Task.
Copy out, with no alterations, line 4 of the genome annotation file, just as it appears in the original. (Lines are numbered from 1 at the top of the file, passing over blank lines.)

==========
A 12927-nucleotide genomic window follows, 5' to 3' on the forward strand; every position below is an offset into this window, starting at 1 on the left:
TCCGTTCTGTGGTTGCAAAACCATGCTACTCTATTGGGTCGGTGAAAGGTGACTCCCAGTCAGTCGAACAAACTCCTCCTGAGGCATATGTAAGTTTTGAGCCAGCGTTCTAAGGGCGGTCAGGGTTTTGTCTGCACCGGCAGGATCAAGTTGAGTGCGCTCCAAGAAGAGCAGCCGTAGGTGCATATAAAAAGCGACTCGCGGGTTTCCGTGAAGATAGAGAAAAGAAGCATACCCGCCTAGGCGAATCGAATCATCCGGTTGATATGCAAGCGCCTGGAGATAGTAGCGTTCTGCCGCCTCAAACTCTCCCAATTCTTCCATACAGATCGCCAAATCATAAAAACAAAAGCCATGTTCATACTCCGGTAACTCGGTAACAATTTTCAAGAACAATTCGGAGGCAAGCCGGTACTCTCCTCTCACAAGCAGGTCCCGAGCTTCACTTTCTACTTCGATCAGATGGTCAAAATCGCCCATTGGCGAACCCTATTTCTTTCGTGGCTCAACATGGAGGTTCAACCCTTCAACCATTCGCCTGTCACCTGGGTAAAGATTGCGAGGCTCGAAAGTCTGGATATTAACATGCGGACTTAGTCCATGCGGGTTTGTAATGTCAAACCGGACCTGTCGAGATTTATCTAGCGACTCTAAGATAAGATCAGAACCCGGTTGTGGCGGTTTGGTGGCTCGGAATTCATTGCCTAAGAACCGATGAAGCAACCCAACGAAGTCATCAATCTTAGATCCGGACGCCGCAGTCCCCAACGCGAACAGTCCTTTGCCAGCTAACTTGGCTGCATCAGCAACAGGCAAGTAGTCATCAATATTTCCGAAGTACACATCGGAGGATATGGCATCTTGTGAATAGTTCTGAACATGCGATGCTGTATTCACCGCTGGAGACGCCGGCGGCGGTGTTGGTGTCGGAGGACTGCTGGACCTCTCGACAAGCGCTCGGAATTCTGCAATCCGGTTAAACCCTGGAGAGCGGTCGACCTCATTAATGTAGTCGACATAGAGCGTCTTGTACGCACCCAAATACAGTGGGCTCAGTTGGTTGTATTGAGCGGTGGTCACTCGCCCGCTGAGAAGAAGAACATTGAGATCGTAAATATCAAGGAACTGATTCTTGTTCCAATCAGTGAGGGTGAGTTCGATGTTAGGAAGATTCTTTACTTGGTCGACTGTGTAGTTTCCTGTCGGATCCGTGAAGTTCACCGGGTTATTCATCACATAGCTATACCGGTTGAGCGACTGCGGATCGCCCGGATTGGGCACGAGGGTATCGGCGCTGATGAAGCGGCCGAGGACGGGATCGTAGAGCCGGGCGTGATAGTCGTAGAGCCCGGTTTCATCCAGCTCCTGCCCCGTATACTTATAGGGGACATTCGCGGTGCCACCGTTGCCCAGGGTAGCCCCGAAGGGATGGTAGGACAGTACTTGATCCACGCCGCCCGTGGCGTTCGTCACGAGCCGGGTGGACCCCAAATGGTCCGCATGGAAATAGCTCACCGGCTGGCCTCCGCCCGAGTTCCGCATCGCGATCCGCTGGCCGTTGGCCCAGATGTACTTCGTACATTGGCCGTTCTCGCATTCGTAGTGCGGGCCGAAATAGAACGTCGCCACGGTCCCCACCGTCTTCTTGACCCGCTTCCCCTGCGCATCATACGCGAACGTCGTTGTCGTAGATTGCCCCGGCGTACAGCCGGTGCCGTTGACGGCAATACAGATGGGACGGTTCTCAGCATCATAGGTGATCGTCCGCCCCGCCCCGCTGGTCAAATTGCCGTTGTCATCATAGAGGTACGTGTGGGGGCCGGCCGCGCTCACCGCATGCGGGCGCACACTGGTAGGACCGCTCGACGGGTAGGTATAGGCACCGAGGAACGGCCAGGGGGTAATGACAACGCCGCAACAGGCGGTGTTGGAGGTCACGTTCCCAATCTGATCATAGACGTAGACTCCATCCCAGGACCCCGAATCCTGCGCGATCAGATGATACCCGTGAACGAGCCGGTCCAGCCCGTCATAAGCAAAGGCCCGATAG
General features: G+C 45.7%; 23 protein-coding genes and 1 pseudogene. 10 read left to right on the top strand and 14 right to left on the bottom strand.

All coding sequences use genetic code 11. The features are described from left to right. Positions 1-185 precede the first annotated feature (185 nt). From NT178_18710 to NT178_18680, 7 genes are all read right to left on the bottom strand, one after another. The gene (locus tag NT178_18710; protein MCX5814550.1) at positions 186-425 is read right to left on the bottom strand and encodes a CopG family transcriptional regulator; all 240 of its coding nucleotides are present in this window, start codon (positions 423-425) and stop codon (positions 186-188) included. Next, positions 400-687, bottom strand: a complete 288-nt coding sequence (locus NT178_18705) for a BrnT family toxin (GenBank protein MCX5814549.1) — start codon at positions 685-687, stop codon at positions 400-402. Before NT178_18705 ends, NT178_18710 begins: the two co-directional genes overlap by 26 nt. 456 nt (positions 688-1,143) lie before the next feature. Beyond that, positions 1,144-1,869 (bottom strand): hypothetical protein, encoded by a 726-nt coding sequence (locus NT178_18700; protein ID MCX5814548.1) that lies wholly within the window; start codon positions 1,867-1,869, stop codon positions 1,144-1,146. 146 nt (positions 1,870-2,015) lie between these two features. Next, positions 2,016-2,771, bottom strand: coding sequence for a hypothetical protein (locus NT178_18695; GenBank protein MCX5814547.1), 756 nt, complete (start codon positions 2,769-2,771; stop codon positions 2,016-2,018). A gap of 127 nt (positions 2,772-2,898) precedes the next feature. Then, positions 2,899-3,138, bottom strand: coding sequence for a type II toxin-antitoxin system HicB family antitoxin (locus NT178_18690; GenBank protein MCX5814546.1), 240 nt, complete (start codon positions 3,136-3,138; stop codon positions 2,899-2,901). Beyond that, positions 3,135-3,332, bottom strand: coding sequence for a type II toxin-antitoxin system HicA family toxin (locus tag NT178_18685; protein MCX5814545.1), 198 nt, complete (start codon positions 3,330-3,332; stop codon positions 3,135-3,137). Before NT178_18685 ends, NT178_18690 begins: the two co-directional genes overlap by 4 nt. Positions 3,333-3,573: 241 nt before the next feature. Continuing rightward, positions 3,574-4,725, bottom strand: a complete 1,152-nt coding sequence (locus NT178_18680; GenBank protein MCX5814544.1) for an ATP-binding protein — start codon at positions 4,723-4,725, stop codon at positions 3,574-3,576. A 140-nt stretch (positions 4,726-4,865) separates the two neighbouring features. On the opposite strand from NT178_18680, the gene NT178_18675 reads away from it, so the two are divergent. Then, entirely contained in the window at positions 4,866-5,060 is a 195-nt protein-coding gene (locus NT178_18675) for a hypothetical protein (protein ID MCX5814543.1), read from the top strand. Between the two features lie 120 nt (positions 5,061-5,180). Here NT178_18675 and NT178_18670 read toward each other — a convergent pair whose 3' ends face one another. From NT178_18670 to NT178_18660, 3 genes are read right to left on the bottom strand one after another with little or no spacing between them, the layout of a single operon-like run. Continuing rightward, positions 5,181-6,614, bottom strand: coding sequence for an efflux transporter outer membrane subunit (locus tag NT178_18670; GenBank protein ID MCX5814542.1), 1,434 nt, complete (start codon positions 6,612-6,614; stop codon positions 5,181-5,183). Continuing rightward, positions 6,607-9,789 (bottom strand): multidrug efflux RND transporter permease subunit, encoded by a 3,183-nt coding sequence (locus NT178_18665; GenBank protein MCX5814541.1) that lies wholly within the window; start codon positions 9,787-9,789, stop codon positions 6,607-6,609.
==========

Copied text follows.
All coding sequences use genetic code 11. The features are described from left to right. Positions 1-185 precede the first annotated feature (185 nt). From NT178_18710 to NT178_18680, 7 genes are all read right to left on the bottom strand, one after another. The gene (locus tag NT178_18710; protein MCX5814550.1) at positions 186-425 is read right to left on the bottom strand and encodes a CopG family transcriptional regulator; all 240 of its coding nucleotides are present in this window, start codon (positions 423-425) and stop codon (positions 186-188) included. Next, positions 400-687, bottom strand: a complete 288-nt coding sequence (locus NT178_18705) for a BrnT family toxin (GenBank protein MCX5814549.1) — start codon at positions 685-687, stop codon at positions 400-402. Before NT178_18705 ends, NT178_18710 begins: the two co-directional genes overlap by 26 nt. 456 nt (positions 688-1,143) lie before the next feature. Beyond that, positions 1,144-1,869 (bottom strand): hypothetical protein, encoded by a 726-nt coding sequence (locus NT178_18700; protein ID MCX5814548.1) that lies wholly within the window; start codon positions 1,867-1,869, stop codon positions 1,144-1,146. 146 nt (positions 1,870-2,015) lie between these two features. Next, positions 2,016-2,771, bottom strand: coding sequence for a hypothetical protein (locus NT178_18695; GenBank protein MCX5814547.1), 756 nt, complete (start codon positions 2,769-2,771; stop codon positions 2,016-2,018). A gap of 127 nt (positions 2,772-2,898) precedes the next feature. Then, positions 2,899-3,138, bottom strand: coding sequence for a type II toxin-antitoxin system HicB family antitoxin (locus NT178_18690; GenBank protein MCX5814546.1), 240 nt, complete (start codon positions 3,136-3,138; stop codon positions 2,899-2,901). Beyond that, positions 3,135-3,332, bottom strand: coding sequence for a type II toxin-antitoxin system HicA family toxin (locus tag NT178_18685; protein MCX5814545.1), 198 nt, complete (start codon positions 3,330-3,332; stop codon positions 3,135-3,137). Before NT178_18685 ends, NT178_18690 begins: the two co-directional genes overlap by 4 nt. Positions 3,333-3,573: 241 nt before the next feature. Continuing rightward, positions 3,574-4,725, bottom strand: a complete 1,152-nt coding sequence (locus NT178_18680; GenBank protein MCX5814544.1) for an ATP-binding protein — start codon at positions 4,723-4,725, stop codon at positions 3,574-3,576. A 140-nt stretch (positions 4,726-4,865) separates the two neighbouring features. On the opposite strand from NT178_18680, the gene NT178_18675 reads away from it, so the two are divergent. Then, entirely contained in the window at positions 4,866-5,060 is a 195-nt protein-coding gene (locus NT178_18675) for a hypothetical protein (protein ID MCX5814543.1), read from the top strand. Between the two features lie 120 nt (positions 5,061-5,180). Here NT178_18675 and NT178_18670 read toward each other — a convergent pair whose 3' ends face one another. From NT178_18670 to NT178_18660, 3 genes are read right to left on the bottom strand one after another with little or no spacing between them, the layout of a single operon-like run. Continuing rightward, positions 5,181-6,614, bottom strand: coding sequence for an efflux transporter outer membrane subunit (locus tag NT178_18670; GenBank protein ID MCX5814542.1), 1,434 nt, complete (start codon positions 6,612-6,614; stop codon positions 5,181-5,183). Continuing rightward, positions 6,607-9,789 (bottom strand): multidrug efflux RND transporter permease subunit, encoded by a 3,183-nt coding sequence (locus NT178_18665; GenBank protein MCX5814541.1) that lies wholly within the window; start codon positions 9,787-9,789, stop codon positions 6,607-6,609.